The Geneva based World Economic Forum’s Global Gender Equality Index 2014 has ranked the United Kingdom) 26th out of 142 countries. Last year the WEF ranked the UK 18th, and with Nordic Countries showing what can be achieved, and Iceland topping the rankings for the sixth consecutive year, questions are being asked about the UK’s relatively poor performance. Attention has focused particularly on the UK’s widening gender pay gap.
The Global Gender Gap Report 2014 benchmarks national gender gaps of 142 countries on economic, political, education- and health-based criteria. 105 countries have made progress overall, and only six – including the UK – have regressed relative to their starting point 9 years ago, when the Index was first introduced. The report notes that no country has achieved gender equality. The highest ranking countries – Iceland, Finland, Norway, Sweden and Denmark – have closed 80 per cent of their gaps, while the lowest ranked – Yemen – has closed a little over half of its gap. The Index is intended to create greater awareness among a global audience of the challenges posed by gender gaps and the opportunities created by reducing them.
The Index’s methodology is unique, in that it focuses on measuring gaps rather than levels, thus making the Index independent of levels of development, and enabling comparisons between an advanced country like the UK, and a less developed one such as Mozambique, which at 27th is ranked immediately below the UK. The way the Index is constructed is set out in the preamble to the report, and is recommended reading. Here we need only note that how the UK calculates the gender pay gap differs from that in the Index – for a brief explanation of what the UK does, go to EqualPayPortal- Where to Start.
The UK ranks 46th on the WEF’s Economic Participation Indicator; 32nd on Educational Attainment; 94th on Health and Survival; and 33rd on Political Empowerment. Comparable rankings for Iceland are: 1st, 7th, 128th and 1st; and for Mozambique: 19th, 129th, 104th and 19th. Little attention has been paid to the UK’s low ranking on women’s political empowerment (it really does matter that there are so few women in Parliament!) but commentators are right to focus on women’s place in the economy, for whereas on the non-economic indicators the UK has dropped only one or two places, on the Economic Participation Indicator, it has dropped from 35th to 46th. The gender pay gap is pertinent as a measure of labour market inequality. If the gender pay gap is widening, then women’s economic opportunities are shrinking.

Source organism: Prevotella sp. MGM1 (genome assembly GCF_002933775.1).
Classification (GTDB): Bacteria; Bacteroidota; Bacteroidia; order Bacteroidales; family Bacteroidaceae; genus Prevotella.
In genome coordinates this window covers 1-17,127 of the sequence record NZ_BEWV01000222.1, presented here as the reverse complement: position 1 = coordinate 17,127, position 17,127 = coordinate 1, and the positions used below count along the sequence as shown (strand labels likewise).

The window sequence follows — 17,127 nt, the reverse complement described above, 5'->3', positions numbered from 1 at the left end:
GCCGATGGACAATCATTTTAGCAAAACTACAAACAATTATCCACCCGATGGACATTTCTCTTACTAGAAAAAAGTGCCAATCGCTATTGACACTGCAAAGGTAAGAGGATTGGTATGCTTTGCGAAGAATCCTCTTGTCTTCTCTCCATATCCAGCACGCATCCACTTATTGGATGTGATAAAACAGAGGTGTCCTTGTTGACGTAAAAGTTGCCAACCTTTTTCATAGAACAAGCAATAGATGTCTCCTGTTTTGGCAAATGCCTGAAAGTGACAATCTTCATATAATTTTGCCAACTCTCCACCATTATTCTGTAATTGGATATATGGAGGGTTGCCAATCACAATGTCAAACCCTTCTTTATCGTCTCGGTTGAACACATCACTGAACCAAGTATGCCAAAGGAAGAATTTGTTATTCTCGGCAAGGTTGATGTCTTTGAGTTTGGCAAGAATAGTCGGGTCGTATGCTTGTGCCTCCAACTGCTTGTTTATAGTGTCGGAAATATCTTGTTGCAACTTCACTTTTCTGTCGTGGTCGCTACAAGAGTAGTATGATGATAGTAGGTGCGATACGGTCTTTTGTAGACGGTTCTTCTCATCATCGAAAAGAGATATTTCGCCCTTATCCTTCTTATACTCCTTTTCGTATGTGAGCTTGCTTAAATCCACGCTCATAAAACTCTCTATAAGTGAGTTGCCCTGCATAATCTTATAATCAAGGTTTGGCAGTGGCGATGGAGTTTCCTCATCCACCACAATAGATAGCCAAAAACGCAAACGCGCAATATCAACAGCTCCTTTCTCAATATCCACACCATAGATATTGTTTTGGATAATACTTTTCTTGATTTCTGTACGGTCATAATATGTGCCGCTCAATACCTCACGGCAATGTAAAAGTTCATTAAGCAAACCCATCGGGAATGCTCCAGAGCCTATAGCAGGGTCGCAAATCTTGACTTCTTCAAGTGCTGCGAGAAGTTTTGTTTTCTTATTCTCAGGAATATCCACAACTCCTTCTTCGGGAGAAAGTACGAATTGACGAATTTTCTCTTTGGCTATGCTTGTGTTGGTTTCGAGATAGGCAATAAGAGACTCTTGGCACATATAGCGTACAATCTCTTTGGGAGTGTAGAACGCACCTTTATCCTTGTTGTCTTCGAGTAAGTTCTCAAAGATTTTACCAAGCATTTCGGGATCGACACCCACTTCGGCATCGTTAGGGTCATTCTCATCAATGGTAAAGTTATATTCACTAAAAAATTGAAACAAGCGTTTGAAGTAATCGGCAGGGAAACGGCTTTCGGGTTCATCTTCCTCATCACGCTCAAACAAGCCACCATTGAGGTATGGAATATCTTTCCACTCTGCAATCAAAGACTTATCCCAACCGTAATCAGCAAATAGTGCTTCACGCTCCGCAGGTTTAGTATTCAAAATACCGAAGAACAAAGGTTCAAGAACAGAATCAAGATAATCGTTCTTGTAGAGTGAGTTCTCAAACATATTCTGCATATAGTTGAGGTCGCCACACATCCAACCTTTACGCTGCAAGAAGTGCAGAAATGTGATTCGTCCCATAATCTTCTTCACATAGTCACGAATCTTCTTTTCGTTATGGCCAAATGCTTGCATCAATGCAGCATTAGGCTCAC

It isn’t enough to open up educational opportunities to women and exhort them to move into male-dominated occupations; it isn’t enough to outlaw discrimination at work and to provide a legal entitlement to equal pay. We also need to ensure that economic policies do not put women at a disadvantage, and to do that, we need to understand how women fit into the economy. That a large percentage of work part-time is well-known, but women also make up the majority of the low paid, and they dominate the public sector – women make up the majority of employees in central and local government, and in the National Health Service.
Women’s dominance in the public sector means that efforts to redress economic recession by introducing freezes on public sector pay and below-inflation pay awards for public sector workers will have a disproportionate negative impact on women. And as most of the new jobs being created are in the private sector, and as most are low-paid, women are unlikely to be able to move out of the public sector into a better paid job in the private sector. Things could get worse, for since the WEF gathered its data, the UK’s own Social Mobility Commission has reported that 5 million Britons, 61 per cent of them women, are stuck in low paid jobs [Social Mobility Commission, 2014].
The UK economy is gendered and the labour market is unequal. The ways in which pay is structured are unequal. Downward pressures on pay affect women more than they do men. If we want to close the gender gap, these structural inequalities must be tackled. If we want to climb up the WEF rankings, we must stop weighting the scales against women.